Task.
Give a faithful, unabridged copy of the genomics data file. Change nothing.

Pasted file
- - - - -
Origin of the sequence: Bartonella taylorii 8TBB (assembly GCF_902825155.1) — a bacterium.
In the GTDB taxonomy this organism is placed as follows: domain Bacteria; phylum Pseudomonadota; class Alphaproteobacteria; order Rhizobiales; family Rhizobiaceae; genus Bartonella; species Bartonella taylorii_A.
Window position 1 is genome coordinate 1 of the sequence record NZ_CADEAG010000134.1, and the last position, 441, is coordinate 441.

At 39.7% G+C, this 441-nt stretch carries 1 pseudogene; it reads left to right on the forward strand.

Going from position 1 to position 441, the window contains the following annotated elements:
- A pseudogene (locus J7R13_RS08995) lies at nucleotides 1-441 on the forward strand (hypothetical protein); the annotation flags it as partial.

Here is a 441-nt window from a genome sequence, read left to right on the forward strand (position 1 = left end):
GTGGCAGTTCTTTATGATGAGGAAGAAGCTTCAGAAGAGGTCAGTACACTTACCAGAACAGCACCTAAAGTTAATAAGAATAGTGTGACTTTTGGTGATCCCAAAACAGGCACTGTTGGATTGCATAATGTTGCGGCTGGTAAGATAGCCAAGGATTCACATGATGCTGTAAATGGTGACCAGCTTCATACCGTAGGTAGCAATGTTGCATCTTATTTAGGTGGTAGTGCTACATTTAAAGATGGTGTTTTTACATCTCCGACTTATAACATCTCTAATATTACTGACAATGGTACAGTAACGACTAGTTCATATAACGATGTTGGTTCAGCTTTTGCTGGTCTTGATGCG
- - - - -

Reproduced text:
Origin of the sequence: Bartonella taylorii 8TBB (assembly GCF_902825155.1) — a bacterium.
In the GTDB taxonomy this organism is placed as follows: domain Bacteria; phylum Pseudomonadota; class Alphaproteobacteria; order Rhizobiales; family Rhizobiaceae; genus Bartonella; species Bartonella taylorii_A.
Window position 1 is genome coordinate 1 of the sequence record NZ_CADEAG010000134.1, and the last position, 441, is coordinate 441.

At 39.7% G+C, this 441-nt stretch carries 1 pseudogene; it reads left to right on the forward strand.

Going from position 1 to position 441, the window contains the following annotated elements:
- A pseudogene (locus J7R13_RS08995) lies at nucleotides 1-441 on the forward strand (hypothetical protein); the annotation flags it as partial.

Here is a 441-nt window from a genome sequence, read left to right on the forward strand (position 1 = left end):
GTGGCAGTTCTTTATGATGAGGAAGAAGCTTCAGAAGAGGTCAGTACACTTACCAGAACAGCACCTAAAGTTAATAAGAATAGTGTGACTTTTGGTGATCCCAAAACAGGCACTGTTGGATTGCATAATGTTGCGGCTGGTAAGATAGCCAAGGATTCACATGATGCTGTAAATGGTGACCAGCTTCATACCGTAGGTAGCAATGTTGCATCTTATTTAGGTGGTAGTGCTACATTTAAAGATGGTGTTTTTACATCTCCGACTTATAACATCTCTAATATTACTGACAATGGTACAGTAACGACTAGTTCATATAACGATGTTGGTTCAGCTTTTGCTGGTCTTGATGCG